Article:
Abu Dhabi, UAEThursday 27 June 2019

How the openness of the Gulf economy boosts productivity

Existing domestic companies improve when faced with new competition, study finds

Competition from foreign entrants like Lulu and Carrefour improve productivity and consumer experience domestically, a study found. Victor Besa / The National
Competition from foreign entrants like Lulu and Carrefour improve productivity and consumer experience domestically, a study found. Victor Besa / The National

All of the Arabian Gulf's economic visions emphasise opening up the economy to foreign direct investment as a way of improving performance. Usually, policymakers focus on the jobs directly created by the investment and the resulting knowledge transfer as the main benefits to the domestic economy.

But a new paper finds that existing domestic companies may also improve in response to the new source of competition.

Cathy Ge Bao of the University of International Business and Economics in China and Maggie Chen of George Washington University in the United States used an international data set to explore the effect of foreign firms announcing their plans to enter a new market via the mainstream media. They examined company activity across 200 countries during the period 2000-2007 alongside the content of over 35,000 media outlets, including newspapers, magazines and television transcripts. The research clearly identified threats of impending competition from foreign investors and its impact on the activities of thousands of firms.

The authors find that the mere announcement of an intent to enter the local market is enough to make existing local competitors improve their productivity, even during the period prior to the entry of the new foreign company. Competition - or specifically the threat of competition - unsurprisingly causes performance to improve, to the benefit of consumers, who experience lower prices and greater choice for products. In the case of companies that initially boost high productivity, the improved productivity comes from innovation; while for those with low initial productivity, the improved productivity is the result of dropping ineffective product lines.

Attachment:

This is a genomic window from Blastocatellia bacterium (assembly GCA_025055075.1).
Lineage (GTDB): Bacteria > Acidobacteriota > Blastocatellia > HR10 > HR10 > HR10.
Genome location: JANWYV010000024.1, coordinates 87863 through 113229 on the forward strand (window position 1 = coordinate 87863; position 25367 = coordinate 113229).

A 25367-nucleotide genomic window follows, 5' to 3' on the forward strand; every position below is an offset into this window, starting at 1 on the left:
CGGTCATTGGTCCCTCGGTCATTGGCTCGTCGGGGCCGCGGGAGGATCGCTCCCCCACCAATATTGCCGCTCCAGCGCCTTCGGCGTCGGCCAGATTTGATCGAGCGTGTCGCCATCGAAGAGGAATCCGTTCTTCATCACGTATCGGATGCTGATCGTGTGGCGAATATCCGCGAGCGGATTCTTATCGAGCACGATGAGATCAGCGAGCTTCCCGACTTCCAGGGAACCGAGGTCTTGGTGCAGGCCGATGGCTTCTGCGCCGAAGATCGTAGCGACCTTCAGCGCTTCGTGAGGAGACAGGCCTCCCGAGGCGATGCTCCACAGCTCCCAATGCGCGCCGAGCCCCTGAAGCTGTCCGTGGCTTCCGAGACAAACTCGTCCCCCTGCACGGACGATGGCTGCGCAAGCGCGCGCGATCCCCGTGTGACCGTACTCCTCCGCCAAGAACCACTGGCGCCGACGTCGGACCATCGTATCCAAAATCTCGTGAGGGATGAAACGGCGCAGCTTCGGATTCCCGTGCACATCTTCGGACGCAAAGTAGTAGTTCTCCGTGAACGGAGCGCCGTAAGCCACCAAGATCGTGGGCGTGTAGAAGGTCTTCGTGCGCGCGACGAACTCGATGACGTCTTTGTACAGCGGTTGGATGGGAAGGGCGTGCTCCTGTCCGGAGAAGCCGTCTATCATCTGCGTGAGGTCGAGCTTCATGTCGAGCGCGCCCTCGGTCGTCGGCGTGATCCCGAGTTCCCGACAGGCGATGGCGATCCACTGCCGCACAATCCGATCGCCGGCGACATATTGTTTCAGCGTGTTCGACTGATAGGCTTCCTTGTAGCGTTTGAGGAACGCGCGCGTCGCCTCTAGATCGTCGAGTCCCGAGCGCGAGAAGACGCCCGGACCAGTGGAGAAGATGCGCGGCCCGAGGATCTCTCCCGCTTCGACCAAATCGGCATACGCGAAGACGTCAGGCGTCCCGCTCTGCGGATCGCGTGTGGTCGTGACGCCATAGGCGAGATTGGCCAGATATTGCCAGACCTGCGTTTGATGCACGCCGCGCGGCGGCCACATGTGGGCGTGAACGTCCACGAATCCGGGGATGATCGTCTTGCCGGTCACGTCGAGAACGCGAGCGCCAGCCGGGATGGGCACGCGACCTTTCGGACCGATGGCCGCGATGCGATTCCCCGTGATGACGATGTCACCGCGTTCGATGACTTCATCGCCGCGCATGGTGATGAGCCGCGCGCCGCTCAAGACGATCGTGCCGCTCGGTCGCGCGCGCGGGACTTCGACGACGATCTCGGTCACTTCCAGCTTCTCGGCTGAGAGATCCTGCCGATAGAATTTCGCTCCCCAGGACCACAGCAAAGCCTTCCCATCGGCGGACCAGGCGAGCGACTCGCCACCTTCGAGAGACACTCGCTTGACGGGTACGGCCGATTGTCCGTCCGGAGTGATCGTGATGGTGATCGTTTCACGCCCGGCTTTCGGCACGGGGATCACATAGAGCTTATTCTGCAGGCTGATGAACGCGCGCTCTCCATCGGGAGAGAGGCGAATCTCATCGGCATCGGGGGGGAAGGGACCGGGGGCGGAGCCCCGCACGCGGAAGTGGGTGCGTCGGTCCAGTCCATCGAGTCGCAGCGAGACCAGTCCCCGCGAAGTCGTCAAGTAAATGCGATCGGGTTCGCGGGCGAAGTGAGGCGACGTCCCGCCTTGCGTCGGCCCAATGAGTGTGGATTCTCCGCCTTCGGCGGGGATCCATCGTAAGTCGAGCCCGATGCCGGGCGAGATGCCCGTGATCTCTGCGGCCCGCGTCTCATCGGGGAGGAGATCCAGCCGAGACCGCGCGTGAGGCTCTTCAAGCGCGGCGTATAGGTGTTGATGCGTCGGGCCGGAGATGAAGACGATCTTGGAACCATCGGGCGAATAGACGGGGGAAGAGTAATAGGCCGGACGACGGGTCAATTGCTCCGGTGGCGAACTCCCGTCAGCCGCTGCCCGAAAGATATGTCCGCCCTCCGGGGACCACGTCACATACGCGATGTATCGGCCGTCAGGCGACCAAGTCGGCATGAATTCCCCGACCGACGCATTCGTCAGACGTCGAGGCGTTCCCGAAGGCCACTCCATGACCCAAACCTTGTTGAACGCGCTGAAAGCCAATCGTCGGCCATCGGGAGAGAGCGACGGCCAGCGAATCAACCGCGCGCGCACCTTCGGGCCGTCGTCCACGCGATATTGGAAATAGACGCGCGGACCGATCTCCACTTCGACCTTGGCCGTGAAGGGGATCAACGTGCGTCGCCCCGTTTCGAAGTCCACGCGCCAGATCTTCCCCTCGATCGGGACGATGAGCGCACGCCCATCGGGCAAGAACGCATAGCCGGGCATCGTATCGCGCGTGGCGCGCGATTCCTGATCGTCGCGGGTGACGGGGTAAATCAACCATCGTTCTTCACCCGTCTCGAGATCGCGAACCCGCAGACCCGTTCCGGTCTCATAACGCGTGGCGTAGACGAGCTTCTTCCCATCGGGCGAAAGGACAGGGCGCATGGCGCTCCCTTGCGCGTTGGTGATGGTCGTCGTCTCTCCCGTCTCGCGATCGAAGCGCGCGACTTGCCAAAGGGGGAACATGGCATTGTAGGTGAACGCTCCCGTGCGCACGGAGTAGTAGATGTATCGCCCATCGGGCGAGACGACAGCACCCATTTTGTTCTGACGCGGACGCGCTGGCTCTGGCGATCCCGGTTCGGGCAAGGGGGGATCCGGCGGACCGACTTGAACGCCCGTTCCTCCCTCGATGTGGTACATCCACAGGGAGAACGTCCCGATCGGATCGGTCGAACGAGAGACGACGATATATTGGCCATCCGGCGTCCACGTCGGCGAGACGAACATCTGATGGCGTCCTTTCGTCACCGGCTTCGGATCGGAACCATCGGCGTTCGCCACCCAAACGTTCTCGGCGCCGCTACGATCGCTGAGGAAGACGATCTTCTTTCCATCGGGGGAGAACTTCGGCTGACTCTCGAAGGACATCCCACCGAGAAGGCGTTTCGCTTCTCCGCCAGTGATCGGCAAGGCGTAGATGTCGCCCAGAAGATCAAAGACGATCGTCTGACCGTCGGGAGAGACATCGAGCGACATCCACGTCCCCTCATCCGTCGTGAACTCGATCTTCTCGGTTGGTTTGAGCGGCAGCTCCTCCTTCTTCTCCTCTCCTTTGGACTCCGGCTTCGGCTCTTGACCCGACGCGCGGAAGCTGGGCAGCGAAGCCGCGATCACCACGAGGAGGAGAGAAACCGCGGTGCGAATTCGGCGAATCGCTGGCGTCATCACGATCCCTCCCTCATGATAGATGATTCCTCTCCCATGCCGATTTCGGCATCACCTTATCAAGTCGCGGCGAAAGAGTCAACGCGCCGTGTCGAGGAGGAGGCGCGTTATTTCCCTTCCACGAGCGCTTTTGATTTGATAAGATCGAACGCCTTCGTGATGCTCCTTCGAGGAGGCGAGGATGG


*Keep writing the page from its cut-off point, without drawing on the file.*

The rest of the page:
As an illustration, consider the case of Lulu Hypermarkets, which have been spreading across the Gulf for several years. The opening of Gulf markets to these Indian retailers has been part of a broader strategy of integrating the Gulf economies into the global economy, including wooing of foreign capital. Much of the growth in the UAE economy over the last 30 years can be attributed to financial inflows, as foreign businesses bring their ideas and products to hubs such as Abu Dhabi and Dubai. The openness to capital follows decades of openness to labour, with migrant workers representing the majority of the workforce in countries such as Bahrain and the UAE.

Global brands such as Carrefour and Lulu bring high levels of experience and maturity in the operation of a hypermarket. Thanks to nationalisation quotas, their arrival heralds the creation of numerous jobs for Gulf citizens. Moreover, consumers enjoy improved quality and lower prices. And for the citizens who scale the ranks of such organisations, there is the opportunity to absorb the cutting edge logistical and managerial techniques that these organisations have developed over the past few decades. In principle, the knowledge acquired can hopefully be adopted in new commercial ventures that are owned and operated by Gulf citizens.

However, not all segments of society see the positive side. In particular, pre-existing local retailers often express concern when global heavyweights such as Carrefour and Lulu announce their arrival, because they fear that their market share will drop.

According to the traditional analysis, it is up to policymakers to balance the benefits and costs when they weigh-up whether or not to open markets to foreign investors. A common dynamic is to favour the interests of local businesses, as they are a concentrated group capable of lobbying effectively. In contrast, the beneficiaries (especially consumers) are diffuse and poorly organised, meaning that they are ineffective lobbyists.

What does this imply for policymakers? First, they should refine their decision-making process in light of this research. In addition to the effects of foreign investment on the prices that consumers pay for the goods produced by the foreign entrants, the rate of knowledge transfer and the profits and market share of domestic incumbents. They also need to measure the effect on the productivity and propensity to innovate of those domestic incumbents.

Bahrain’s telecommunication sector is a good illustration of this mechanism in action. Prior to liberalisation, Batelco had a monopoly, and service quality and innovation levels were modest. Liberalization opened the door for Zain (Kuwait) and Viva (Saudi Arabia) to enter the market, and as a result consumers experienced lower prices and better quality from all of the operators.

Omar Al-Ubaydli (@omareconomics) is a researcher at Derasat, Bahrain.

Updated: February 26, 2019 12:47 AM

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